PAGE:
The 2020 legislative session began this week, highlighted by Gov. Laura Kelly’s State of the State address. In her 37-minute speech, the governor clearly indicated that her top priority this session is Medicaid expansion. She also signaled that she would continue to oppose tax reform proposals prioritized by Republicans. That sets up at least two points of contention between the governor and the Republican-controlled legislature.
First Medicaid expansion. Last year, a bill to expand Medicaid fell one vote short of passage in the Senate. This year, one of those 'no' votes—Sen. Jim Denning—has reached a deal with Gov. Kelly and other expansion proponents on a plan to expand Medicaid. The bipartisan agreement would expand the state’s health coverage for lower income by about 150,000 people. It also includes provisions Republicans have wanted, such as a work-referral program. KMS supports this expansion plan, as we have consistently supported legislative efforts to see all Kansans insured in a fiscally sustainable way that does not shift costs among providers.
Although it looks like the majority in both the Senate and House now support expansion, Republican leadership in each chamber have indicated they continue to oppose it—including Senate President Susan Wagle, House Speaker Ron Ryckman Jr., and House Majority Leader Dan Hawkins.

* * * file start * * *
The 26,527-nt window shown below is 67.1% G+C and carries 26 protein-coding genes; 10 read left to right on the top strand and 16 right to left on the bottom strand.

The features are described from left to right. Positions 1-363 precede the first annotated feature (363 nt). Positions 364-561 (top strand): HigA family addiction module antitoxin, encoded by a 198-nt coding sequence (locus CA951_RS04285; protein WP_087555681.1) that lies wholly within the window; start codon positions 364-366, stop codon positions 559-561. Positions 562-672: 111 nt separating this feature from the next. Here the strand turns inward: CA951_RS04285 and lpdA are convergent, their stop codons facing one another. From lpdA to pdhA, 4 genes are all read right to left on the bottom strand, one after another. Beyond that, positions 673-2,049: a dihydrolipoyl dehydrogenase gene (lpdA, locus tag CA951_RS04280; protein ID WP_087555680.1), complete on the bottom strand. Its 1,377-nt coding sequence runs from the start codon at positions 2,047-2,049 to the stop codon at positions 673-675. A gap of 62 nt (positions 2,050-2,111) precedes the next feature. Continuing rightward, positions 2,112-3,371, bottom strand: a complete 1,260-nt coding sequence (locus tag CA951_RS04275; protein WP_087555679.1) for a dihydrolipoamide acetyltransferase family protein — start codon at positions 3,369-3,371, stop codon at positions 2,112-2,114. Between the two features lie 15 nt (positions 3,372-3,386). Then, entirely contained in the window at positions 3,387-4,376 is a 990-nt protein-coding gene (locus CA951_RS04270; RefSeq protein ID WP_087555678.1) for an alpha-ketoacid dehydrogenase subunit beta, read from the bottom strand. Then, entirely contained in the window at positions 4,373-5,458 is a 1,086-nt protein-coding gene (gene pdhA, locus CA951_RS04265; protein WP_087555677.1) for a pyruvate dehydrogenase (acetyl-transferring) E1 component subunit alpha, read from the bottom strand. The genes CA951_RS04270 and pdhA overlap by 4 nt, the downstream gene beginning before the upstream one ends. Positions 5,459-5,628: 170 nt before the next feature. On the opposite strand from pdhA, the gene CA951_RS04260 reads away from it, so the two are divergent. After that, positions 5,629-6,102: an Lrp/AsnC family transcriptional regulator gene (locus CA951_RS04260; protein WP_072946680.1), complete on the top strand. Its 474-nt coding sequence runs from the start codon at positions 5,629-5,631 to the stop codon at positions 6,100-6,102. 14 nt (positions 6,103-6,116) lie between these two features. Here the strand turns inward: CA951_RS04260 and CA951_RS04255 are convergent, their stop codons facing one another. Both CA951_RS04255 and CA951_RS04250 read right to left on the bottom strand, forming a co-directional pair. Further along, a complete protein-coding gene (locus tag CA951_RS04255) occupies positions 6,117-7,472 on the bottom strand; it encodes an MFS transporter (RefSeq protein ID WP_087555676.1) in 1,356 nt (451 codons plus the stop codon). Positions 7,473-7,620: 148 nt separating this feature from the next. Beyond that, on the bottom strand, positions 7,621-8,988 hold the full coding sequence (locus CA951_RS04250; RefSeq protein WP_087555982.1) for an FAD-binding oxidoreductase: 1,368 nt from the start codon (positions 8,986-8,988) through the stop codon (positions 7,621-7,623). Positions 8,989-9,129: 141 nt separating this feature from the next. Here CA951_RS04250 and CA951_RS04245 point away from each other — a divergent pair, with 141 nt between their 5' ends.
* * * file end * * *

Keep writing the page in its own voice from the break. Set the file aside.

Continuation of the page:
On taxes, the governor expressed support for reducing property and food sales taxes. However, she signaled she continues to oppose tax reform proposals supported by Republicans, saying she would “veto any tax bill that comes to my desk that throws our state back into fiscal crisis, or debt, or sends us back to court for underfunding our schools.” The governor’s reasoning was similar last year in vetoing two tax bills prioritized by Republicans. In his response to Gov. Kelly's address, Ryckman said leadership would continue to press for tax reform, which we now know will require a veto-proof majority.
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Next week, we anticipate the House and Senate health committees will begin meeting. We will keep you updated as issues arise, and bills are introduced that could affect the practice of medicine in our state.